3 Questions to Ask When Retaining Employees is a Priority
Retaining Employees Comes With a Cost; Replacing Employees Comes With a Greater Cost
Once an employee has turned in their notice, it’s too late. You can’t make improvements or adjust schedules to meet their needs, and you’ll have to absorb the cost of replacing them. Retaining employees requires an investment of your time, but it’s much less costly than employee turnover.
Sure, an exit interview can give you insight into what could be done differently in your organization, but why wait for an exit interview when you have engaged employees that can give you their perspective and participate in a rewarding professional relationship? Here are three simple questions that will go a long way in retaining employees:
Is there a high level of trust between us? If you and your employee don’t trust one another, the rest of your conversation will not hold value. Whether you’re there to encourage them, offer feedback on a recent project or plan for the future, they’re not likely to absorb much of what you say if there’s an element of distrust between you.
If the answer is no, of course you’ll want to ask for an explanation of what’s caused a rift in your relationship, but then you can follow up with asking what’s necessary for trust to be repaired. It could be as simple as a missed deadline or not sharing important information on a project they were responsible for, but if it’s causing discomfort, it’s good to address it.
Do you feel like your concerns and ideas are heard? It’s good to set aside a regular time to sit down with individual employees to simply listen to what they have to say. It may even be more about their personal life every now and then, but this is your opportunity to listen. Put away your laptop, tablet and smartphone and focus on their feedback, ideas and complaints. You may need only 30 minutes a week with each employee, but don’t allow other commitments to crowd out this time.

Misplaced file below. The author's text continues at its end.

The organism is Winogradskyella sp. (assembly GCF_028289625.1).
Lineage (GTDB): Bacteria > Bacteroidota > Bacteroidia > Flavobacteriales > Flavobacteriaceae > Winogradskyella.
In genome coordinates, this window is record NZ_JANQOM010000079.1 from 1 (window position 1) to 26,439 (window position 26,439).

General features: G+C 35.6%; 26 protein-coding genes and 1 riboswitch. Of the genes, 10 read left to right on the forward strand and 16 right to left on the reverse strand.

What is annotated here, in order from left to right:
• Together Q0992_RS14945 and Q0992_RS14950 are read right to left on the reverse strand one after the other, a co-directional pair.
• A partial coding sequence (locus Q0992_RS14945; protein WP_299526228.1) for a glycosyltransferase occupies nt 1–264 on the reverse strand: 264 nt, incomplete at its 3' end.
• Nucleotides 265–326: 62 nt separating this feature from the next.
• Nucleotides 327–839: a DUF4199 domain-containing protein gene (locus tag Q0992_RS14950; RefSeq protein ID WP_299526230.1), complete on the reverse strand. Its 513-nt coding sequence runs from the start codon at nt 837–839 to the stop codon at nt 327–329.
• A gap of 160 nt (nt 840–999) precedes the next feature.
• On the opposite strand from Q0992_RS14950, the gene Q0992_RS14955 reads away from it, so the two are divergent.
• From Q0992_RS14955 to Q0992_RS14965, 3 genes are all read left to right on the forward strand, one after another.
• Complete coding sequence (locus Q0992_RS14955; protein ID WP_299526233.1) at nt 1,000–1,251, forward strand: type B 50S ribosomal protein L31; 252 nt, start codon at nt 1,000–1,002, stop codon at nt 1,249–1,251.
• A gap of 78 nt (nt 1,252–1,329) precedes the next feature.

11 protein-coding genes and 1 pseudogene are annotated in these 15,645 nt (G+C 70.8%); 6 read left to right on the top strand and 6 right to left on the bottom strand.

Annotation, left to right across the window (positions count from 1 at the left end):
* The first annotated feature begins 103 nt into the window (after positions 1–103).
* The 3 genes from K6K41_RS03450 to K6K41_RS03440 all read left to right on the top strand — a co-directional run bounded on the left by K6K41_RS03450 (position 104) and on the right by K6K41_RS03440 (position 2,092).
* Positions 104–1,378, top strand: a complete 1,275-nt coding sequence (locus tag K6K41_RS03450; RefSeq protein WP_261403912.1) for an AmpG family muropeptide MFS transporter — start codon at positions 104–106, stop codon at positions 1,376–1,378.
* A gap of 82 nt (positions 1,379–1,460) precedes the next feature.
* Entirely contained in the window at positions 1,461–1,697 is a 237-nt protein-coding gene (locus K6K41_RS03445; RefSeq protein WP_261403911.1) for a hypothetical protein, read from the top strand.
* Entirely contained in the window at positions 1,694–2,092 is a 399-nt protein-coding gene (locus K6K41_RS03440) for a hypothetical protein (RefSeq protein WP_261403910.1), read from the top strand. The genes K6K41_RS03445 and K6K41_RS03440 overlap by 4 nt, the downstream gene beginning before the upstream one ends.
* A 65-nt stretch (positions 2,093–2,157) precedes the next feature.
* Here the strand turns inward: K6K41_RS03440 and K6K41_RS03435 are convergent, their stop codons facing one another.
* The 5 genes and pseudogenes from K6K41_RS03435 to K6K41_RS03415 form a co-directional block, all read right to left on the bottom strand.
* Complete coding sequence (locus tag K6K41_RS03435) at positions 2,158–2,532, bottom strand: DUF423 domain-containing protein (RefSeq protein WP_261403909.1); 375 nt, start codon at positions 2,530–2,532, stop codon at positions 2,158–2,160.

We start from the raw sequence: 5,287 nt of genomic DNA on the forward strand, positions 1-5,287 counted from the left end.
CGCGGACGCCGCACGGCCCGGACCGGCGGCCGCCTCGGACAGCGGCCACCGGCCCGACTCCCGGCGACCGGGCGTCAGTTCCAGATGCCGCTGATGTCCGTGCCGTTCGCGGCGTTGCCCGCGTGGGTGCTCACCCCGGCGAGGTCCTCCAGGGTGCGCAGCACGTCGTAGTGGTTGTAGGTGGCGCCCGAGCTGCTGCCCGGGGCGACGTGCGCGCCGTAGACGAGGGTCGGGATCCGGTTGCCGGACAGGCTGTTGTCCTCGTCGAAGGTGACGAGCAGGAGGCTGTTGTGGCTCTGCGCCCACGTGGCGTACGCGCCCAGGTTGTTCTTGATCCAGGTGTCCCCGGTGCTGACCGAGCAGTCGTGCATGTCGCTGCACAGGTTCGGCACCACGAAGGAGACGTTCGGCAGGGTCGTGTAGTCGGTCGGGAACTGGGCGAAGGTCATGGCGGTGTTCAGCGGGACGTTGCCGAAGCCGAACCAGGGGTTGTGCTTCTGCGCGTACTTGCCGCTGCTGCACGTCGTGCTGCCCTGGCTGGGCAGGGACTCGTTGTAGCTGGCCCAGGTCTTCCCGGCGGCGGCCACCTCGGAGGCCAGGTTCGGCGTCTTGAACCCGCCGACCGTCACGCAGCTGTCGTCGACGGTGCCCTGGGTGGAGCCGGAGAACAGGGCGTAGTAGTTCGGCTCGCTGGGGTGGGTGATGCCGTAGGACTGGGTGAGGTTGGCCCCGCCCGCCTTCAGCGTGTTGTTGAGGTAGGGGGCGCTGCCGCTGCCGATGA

What do you need to be successful now and in the future? Help your employees cultivate an always-learning mentality with challenging new opportunities and, of course, education. Even if you can’t finance college courses, you may be able to purchase books or encourage employees to go to lectures that offer helpful strategies for professional development, either in your industry or in general. Sometimes it may be something small, like allowing them to tune into a TED talk that is on a topic they would benefit from in their job.
It’s also important to invest in tools that help you identify the right future path for employees. A behavioral assessment can help you in retaining employees because you can accurately match each employee with their ideal role and offer them development opportunities that prepare them for that role.
Want to learn more about behavioral assessments? Talk with PI Consulting Group, where we offer the PI System as a way to objectively assess your employees and propel them into opportunities that best use their abilities.